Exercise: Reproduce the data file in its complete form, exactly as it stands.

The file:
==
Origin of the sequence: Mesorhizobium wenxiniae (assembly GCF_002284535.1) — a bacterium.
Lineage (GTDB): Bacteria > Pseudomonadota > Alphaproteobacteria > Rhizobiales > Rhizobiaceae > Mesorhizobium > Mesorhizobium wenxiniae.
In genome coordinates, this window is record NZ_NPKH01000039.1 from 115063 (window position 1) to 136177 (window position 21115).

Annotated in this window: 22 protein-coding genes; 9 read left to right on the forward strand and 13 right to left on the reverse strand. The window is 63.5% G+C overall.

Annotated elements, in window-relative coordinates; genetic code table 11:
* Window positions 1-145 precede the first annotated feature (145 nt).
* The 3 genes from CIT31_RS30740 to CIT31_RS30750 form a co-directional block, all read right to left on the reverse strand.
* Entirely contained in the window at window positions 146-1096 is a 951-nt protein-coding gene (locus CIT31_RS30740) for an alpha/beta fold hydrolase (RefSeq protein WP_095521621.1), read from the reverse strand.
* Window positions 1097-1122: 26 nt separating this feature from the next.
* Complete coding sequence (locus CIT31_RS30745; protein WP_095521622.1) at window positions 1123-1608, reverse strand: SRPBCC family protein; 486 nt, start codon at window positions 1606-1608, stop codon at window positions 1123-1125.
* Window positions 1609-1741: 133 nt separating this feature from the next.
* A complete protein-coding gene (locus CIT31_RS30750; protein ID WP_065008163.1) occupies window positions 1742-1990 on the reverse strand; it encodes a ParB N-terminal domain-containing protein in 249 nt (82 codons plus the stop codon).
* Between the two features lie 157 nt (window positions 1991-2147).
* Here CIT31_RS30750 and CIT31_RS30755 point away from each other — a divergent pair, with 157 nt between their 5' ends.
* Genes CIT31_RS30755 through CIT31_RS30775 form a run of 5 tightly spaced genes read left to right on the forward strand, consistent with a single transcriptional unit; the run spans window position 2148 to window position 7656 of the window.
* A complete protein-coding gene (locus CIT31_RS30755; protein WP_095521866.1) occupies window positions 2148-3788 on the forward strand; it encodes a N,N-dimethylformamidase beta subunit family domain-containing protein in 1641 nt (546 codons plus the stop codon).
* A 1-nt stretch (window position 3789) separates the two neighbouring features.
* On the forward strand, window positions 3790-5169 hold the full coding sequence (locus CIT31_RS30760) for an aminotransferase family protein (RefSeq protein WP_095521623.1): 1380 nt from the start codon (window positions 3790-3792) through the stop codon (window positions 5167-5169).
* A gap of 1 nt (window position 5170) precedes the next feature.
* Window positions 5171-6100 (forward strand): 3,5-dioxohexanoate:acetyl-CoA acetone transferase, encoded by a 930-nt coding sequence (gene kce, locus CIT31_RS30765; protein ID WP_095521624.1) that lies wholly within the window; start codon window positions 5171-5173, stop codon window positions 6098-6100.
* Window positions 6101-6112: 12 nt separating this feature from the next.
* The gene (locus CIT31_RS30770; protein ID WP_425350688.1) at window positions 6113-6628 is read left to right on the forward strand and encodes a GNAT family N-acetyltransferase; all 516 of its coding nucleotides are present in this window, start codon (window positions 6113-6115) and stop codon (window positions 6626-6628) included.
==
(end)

Origin of the sequence: Mesorhizobium wenxiniae (assembly GCF_002284535.1) — a bacterium.
Lineage (GTDB): Bacteria > Pseudomonadota > Alphaproteobacteria > Rhizobiales > Rhizobiaceae > Mesorhizobium > Mesorhizobium wenxiniae.
In genome coordinates, this window is record NZ_NPKH01000039.1 from 115063 (window position 1) to 136177 (window position 21115).

Annotated in this window: 22 protein-coding genes; 9 read left to right on the forward strand and 13 right to left on the reverse strand. The window is 63.5% G+C overall.

Annotated elements, in window-relative coordinates; genetic code table 11:
* Window positions 1-145 precede the first annotated feature (145 nt).
* The 3 genes from CIT31_RS30740 to CIT31_RS30750 form a co-directional block, all read right to left on the reverse strand.
* Entirely contained in the window at window positions 146-1096 is a 951-nt protein-coding gene (locus CIT31_RS30740) for an alpha/beta fold hydrolase (RefSeq protein WP_095521621.1), read from the reverse strand.
* Window positions 1097-1122: 26 nt separating this feature from the next.
* Complete coding sequence (locus CIT31_RS30745; protein WP_095521622.1) at window positions 1123-1608, reverse strand: SRPBCC family protein; 486 nt, start codon at window positions 1606-1608, stop codon at window positions 1123-1125.
* Window positions 1609-1741: 133 nt separating this feature from the next.
* A complete protein-coding gene (locus CIT31_RS30750; protein ID WP_065008163.1) occupies window positions 1742-1990 on the reverse strand; it encodes a ParB N-terminal domain-containing protein in 249 nt (82 codons plus the stop codon).
* Between the two features lie 157 nt (window positions 1991-2147).
* Here CIT31_RS30750 and CIT31_RS30755 point away from each other — a divergent pair, with 157 nt between their 5' ends.
* Genes CIT31_RS30755 through CIT31_RS30775 form a run of 5 tightly spaced genes read left to right on the forward strand, consistent with a single transcriptional unit; the run spans window position 2148 to window position 7656 of the window.
* A complete protein-coding gene (locus CIT31_RS30755; protein WP_095521866.1) occupies window positions 2148-3788 on the forward strand; it encodes a N,N-dimethylformamidase beta subunit family domain-containing protein in 1641 nt (546 codons plus the stop codon).
* A 1-nt stretch (window position 3789) separates the two neighbouring features.
* On the forward strand, window positions 3790-5169 hold the full coding sequence (locus CIT31_RS30760) for an aminotransferase family protein (RefSeq protein WP_095521623.1): 1380 nt from the start codon (window positions 3790-3792) through the stop codon (window positions 5167-5169).
* A gap of 1 nt (window position 5170) precedes the next feature.
* Window positions 5171-6100 (forward strand): 3,5-dioxohexanoate:acetyl-CoA acetone transferase, encoded by a 930-nt coding sequence (gene kce, locus CIT31_RS30765; protein ID WP_095521624.1) that lies wholly within the window; start codon window positions 5171-5173, stop codon window positions 6098-6100.
* Window positions 6101-6112: 12 nt separating this feature from the next.
* The gene (locus CIT31_RS30770; protein ID WP_425350688.1) at window positions 6113-6628 is read left to right on the forward strand and encodes a GNAT family N-acetyltransferase; all 516 of its coding nucleotides are present in this window, start codon (window positions 6113-6115) and stop codon (window positions 6626-6628) included.